dairy is one of the most common allergens
Healthy Nest Nutrition can help you achieve a healthy dairy-free diet
There are two problems possibly working against you eating dairy.
Problem #1: Dairy Proteins
Casein and whey are the two proteins in dairy. Depending on the dairy product, their amounts differ.
Casein It is also called caseinate. It is different than lactose intolerance, which is a lack of a digestive enzyme for lactose, a milk sugar. Many times, lactose intolerance goes hand-in-hand with casein intolerance.
Whey, which is used in food processing and is very often in post workout shakes, is a protein in dairy.
Milk/dairy products are one of the top two or three food allergens found in children and adults. They can contribute to poor sleep, asthma, eczema, migraines, rheumatoid arthritis, hyperactivity, bronchitis, more frequent infections, non-seasonal allergic rhinitis, bed-wetting, growing pains, heartburn, indigestion, chronic diarrhea, chronic fatigue, hyperactivity, depression and hyperactivity.
Problem #2: Lack of Lactase Enzyme (otherwise called lactose intolerance)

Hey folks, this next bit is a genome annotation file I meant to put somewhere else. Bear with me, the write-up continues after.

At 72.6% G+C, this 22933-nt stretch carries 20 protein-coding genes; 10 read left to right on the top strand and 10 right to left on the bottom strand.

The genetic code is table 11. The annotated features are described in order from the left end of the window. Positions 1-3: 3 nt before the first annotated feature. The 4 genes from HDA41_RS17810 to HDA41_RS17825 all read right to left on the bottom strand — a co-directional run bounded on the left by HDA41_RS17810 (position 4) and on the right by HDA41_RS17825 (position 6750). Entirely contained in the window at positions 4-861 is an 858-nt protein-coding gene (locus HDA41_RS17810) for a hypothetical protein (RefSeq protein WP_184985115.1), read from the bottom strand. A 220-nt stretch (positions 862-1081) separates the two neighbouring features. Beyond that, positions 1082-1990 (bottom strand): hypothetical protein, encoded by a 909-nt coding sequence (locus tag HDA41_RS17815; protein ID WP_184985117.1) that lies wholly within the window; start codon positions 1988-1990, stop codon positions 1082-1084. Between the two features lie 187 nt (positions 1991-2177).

Lactose intolerance is a completely different other animal than issues with dairy proteins. Dairy requires an enzyme called lactase in order to digest it, and any adults do not have the required enzyme for full digestion. In fact, only babies have plentiful lactase enzymes in their systems. As we age, we have lost the ability to digest this food group—yet so many people eat lots of dairy. There are some dairy products that are easier to digest than others: raw dairy has its enzymes intact and is most digestible for people. Yogurt is also enzymically active and can be OK for some people. Hard cheese has some enzymes and may be easier to digest than softer cheeses for some. I believe that less is more, and it is wise to treat dairy as a condiment, and not the main course.
How We Address Dairy Issues
- First, we figure out if it’s the protein, a lack of enzyme in your system or a combo problem.
- If it’s enzyme, we can help you find your “sweet spot” — you might be able to eat some dairy foods that are enzymically active on their own (so you don’t have to use your own enzymes for breakdown).
- If you do you need to eat a dairy-free diet, we work with you to find suitable alternatives (ingredients & recipes) for traditional dairy foods and recipes. Then, we work with you to make it doable for your life and coach you on how to deal with cravings or other emotional challenges.
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